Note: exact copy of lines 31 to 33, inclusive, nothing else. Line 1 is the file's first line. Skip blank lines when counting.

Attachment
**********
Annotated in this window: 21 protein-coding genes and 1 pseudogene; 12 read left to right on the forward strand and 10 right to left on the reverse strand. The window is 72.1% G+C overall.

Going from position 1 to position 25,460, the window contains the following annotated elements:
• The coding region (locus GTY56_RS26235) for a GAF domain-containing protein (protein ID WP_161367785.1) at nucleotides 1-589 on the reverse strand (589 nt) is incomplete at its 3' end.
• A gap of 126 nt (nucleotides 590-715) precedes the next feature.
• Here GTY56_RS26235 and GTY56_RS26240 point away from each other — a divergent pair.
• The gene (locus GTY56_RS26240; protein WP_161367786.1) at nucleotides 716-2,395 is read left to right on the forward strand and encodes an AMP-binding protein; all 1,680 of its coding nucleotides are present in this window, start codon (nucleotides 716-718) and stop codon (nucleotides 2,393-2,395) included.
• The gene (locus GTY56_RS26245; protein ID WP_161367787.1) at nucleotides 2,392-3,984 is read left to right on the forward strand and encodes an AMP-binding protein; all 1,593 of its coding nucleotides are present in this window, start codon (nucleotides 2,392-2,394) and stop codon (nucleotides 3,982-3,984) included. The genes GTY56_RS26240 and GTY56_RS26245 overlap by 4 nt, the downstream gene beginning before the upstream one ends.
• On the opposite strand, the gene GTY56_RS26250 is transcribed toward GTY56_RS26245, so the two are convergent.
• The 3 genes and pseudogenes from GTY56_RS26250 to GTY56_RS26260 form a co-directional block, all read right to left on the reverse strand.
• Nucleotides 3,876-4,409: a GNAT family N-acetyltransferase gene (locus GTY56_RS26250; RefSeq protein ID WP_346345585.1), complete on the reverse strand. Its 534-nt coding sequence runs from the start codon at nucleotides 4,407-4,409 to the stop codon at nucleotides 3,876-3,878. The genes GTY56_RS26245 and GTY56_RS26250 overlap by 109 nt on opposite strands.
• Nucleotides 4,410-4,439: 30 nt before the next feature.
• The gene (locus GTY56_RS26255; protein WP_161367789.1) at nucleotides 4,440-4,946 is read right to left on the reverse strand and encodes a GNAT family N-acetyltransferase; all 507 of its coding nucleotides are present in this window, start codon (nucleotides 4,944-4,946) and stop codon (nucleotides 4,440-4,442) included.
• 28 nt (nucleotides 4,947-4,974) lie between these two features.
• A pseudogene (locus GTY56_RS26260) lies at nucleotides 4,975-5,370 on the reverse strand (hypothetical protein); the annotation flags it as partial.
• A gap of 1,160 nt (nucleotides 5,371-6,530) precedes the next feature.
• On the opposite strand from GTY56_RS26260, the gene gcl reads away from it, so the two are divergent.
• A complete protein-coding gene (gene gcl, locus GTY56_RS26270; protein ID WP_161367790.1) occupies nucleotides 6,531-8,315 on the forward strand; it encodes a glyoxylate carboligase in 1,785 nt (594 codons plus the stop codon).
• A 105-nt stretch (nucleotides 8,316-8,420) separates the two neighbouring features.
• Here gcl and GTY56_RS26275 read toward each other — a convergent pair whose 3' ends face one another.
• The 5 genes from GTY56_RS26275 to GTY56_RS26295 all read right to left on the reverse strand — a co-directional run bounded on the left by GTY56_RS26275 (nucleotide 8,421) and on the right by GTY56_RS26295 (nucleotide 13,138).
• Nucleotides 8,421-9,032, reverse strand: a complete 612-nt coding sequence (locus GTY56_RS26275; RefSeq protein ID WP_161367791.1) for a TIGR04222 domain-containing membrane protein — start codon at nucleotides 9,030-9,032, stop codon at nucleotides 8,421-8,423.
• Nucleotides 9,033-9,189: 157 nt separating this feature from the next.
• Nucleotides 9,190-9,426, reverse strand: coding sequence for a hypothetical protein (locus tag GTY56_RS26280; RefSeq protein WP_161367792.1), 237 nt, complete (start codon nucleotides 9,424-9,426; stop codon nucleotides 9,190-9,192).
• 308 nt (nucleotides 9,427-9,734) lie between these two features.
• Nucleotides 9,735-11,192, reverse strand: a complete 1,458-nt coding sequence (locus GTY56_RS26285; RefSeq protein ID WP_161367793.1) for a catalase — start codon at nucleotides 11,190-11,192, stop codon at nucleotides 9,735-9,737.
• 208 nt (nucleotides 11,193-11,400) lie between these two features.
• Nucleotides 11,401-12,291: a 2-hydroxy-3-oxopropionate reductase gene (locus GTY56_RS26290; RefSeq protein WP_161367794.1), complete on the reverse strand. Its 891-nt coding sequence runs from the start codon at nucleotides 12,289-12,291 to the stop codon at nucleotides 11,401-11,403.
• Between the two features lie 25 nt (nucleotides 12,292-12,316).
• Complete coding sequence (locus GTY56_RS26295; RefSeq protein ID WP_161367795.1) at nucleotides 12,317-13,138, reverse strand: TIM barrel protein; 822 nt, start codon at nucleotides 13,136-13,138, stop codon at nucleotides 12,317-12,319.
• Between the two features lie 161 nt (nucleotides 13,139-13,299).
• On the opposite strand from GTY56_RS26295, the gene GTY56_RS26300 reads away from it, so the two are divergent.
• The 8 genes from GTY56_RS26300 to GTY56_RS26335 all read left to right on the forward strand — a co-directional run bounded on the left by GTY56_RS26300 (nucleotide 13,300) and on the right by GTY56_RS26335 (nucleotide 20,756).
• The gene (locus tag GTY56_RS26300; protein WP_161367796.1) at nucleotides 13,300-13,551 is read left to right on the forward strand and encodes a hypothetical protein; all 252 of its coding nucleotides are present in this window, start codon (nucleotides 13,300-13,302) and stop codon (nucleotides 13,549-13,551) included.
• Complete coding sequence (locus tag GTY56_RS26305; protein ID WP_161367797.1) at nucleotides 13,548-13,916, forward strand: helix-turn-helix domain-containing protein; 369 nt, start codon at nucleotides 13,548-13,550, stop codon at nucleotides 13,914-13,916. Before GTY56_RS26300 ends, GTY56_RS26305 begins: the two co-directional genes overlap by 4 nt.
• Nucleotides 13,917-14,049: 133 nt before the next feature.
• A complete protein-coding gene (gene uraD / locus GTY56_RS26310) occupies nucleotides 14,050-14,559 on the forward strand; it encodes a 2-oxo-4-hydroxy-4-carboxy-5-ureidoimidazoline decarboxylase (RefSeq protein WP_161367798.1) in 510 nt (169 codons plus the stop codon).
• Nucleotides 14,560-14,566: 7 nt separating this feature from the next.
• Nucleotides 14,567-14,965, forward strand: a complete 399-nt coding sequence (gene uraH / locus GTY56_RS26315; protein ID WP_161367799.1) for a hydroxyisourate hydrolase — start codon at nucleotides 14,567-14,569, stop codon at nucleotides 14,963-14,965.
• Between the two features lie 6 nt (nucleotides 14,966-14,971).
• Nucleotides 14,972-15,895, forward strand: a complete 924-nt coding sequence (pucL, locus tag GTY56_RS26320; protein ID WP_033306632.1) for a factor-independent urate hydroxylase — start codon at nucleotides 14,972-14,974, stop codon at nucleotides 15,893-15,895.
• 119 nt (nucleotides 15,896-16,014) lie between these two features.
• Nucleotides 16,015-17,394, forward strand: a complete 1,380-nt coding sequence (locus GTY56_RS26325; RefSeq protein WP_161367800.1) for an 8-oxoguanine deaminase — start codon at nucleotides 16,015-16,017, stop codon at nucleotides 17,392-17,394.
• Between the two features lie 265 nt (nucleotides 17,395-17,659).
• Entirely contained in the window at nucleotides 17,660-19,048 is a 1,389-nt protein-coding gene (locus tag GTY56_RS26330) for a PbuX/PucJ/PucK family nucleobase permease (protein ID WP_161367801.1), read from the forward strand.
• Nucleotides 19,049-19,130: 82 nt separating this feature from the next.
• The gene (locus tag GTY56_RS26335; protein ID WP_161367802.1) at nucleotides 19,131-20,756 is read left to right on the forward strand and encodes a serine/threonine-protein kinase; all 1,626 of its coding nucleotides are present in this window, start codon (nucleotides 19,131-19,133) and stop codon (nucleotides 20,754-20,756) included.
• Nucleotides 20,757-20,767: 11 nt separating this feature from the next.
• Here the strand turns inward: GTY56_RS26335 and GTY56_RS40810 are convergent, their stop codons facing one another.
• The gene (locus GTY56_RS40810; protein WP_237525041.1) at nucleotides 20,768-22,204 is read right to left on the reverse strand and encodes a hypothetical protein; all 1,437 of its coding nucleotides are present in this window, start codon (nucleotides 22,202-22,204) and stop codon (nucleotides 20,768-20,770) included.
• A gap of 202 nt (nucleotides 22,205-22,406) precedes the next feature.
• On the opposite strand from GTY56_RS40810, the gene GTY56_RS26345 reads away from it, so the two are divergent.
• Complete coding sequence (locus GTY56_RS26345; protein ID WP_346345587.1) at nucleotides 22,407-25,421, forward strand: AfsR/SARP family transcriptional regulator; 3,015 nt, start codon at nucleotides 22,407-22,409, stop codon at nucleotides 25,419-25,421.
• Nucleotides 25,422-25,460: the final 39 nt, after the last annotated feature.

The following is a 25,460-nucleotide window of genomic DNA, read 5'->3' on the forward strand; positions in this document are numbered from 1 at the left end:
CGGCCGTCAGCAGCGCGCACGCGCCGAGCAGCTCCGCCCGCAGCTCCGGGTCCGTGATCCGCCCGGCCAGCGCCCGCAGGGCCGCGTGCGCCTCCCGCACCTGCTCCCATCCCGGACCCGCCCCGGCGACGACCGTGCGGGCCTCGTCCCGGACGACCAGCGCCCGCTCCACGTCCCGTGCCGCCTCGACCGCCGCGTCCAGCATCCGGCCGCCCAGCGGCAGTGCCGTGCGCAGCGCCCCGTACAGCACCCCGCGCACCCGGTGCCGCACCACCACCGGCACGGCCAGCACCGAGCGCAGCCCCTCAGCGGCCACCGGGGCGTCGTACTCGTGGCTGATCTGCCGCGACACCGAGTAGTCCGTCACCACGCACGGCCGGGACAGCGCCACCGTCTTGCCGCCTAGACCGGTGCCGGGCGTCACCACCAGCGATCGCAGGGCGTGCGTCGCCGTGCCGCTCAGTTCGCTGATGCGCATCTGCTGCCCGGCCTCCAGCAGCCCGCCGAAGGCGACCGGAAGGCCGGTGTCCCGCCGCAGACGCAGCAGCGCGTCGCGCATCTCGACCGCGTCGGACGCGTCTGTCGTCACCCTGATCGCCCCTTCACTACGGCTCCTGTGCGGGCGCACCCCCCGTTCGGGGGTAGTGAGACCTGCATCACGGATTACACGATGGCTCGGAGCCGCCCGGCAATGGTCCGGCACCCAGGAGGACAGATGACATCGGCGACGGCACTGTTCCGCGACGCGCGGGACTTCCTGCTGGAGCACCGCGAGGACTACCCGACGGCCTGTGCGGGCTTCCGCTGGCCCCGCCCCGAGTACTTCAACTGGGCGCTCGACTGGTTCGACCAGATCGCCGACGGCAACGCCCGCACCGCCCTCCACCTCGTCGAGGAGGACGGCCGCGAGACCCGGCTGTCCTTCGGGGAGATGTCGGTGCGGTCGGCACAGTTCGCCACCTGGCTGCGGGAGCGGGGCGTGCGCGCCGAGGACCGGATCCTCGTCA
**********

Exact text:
• On the opposite strand from GTY56_RS26295, the gene GTY56_RS26300 reads away from it, so the two are divergent.
• The 8 genes from GTY56_RS26300 to GTY56_RS26335 all read left to right on the forward strand — a co-directional run bounded on the left by GTY56_RS26300 (nucleotide 13,300) and on the right by GTY56_RS26335 (nucleotide 20,756).
• The gene (locus tag GTY56_RS26300; protein WP_161367796.1) at nucleotides 13,300-13,551 is read left to right on the forward strand and encodes a hypothetical protein; all 252 of its coding nucleotides are present in this window, start codon (nucleotides 13,300-13,302) and stop codon (nucleotides 13,549-13,551) included.